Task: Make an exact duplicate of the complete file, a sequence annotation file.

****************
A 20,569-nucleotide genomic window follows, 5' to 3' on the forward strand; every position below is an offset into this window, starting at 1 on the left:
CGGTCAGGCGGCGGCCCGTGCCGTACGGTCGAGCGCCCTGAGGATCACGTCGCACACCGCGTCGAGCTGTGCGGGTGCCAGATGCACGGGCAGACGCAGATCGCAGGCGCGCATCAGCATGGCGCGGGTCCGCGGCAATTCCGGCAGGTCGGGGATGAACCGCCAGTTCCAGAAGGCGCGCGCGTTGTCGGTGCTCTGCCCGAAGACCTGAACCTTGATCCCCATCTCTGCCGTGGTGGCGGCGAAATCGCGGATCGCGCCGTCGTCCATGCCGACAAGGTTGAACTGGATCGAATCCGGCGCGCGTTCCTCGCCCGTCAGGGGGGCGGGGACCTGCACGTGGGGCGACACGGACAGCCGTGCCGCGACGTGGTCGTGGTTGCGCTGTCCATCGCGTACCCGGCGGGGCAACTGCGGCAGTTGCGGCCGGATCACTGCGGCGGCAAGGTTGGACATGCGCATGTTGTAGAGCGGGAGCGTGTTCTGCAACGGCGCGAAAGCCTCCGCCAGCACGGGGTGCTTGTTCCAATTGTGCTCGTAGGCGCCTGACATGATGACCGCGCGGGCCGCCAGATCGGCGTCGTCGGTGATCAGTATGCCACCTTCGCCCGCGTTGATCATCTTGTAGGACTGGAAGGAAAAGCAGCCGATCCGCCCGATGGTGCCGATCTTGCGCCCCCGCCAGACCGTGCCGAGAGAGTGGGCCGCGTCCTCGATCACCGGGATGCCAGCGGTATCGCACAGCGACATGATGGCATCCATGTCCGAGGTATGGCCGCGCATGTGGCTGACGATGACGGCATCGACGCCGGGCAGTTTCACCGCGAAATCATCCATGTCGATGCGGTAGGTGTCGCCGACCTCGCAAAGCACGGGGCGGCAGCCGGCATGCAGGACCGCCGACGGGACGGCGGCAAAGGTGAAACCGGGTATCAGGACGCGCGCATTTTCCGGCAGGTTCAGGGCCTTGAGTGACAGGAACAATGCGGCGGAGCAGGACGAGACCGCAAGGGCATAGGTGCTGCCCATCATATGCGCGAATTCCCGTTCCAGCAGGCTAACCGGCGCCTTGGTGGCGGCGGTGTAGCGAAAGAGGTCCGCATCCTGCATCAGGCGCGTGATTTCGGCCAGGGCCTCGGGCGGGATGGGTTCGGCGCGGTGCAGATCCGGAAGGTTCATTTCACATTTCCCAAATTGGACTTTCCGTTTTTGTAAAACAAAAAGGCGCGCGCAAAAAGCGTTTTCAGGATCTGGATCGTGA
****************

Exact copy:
A 20,569-nucleotide genomic window follows, 5' to 3' on the forward strand; every position below is an offset into this window, starting at 1 on the left:
CGGTCAGGCGGCGGCCCGTGCCGTACGGTCGAGCGCCCTGAGGATCACGTCGCACACCGCGTCGAGCTGTGCGGGTGCCAGATGCACGGGCAGACGCAGATCGCAGGCGCGCATCAGCATGGCGCGGGTCCGCGGCAATTCCGGCAGGTCGGGGATGAACCGCCAGTTCCAGAAGGCGCGCGCGTTGTCGGTGCTCTGCCCGAAGACCTGAACCTTGATCCCCATCTCTGCCGTGGTGGCGGCGAAATCGCGGATCGCGCCGTCGTCCATGCCGACAAGGTTGAACTGGATCGAATCCGGCGCGCGTTCCTCGCCCGTCAGGGGGGCGGGGACCTGCACGTGGGGCGACACGGACAGCCGTGCCGCGACGTGGTCGTGGTTGCGCTGTCCATCGCGTACCCGGCGGGGCAACTGCGGCAGTTGCGGCCGGATCACTGCGGCGGCAAGGTTGGACATGCGCATGTTGTAGAGCGGGAGCGTGTTCTGCAACGGCGCGAAAGCCTCCGCCAGCACGGGGTGCTTGTTCCAATTGTGCTCGTAGGCGCCTGACATGATGACCGCGCGGGCCGCCAGATCGGCGTCGTCGGTGATCAGTATGCCACCTTCGCCCGCGTTGATCATCTTGTAGGACTGGAAGGAAAAGCAGCCGATCCGCCCGATGGTGCCGATCTTGCGCCCCCGCCAGACCGTGCCGAGAGAGTGGGCCGCGTCCTCGATCACCGGGATGCCAGCGGTATCGCACAGCGACATGATGGCATCCATGTCCGAGGTATGGCCGCGCATGTGGCTGACGATGACGGCATCGACGCCGGGCAGTTTCACCGCGAAATCATCCATGTCGATGCGGTAGGTGTCGCCGACCTCGCAAAGCACGGGGCGGCAGCCGGCATGCAGGACCGCCGACGGGACGGCGGCAAAGGTGAAACCGGGTATCAGGACGCGCGCATTTTCCGGCAGGTTCAGGGCCTTGAGTGACAGGAACAATGCGGCGGAGCAGGACGAGACCGCAAGGGCATAGGTGCTGCCCATCATATGCGCGAATTCCCGTTCCAGCAGGCTAACCGGCGCCTTGGTGGCGGCGGTGTAGCGAAAGAGGTCCGCATCCTGCATCAGGCGCGTGATTTCGGCCAGGGCCTCGGGCGGGATGGGTTCGGCGCGGTGCAGATCCGGAAGGTTCATTTCACATTTCCCAAATTGGACTTTCCGTTTTTGTAAAACAAAAAGGCGCGCGCAAAAAGCGTTTTCAGGATCTGGATCGTGA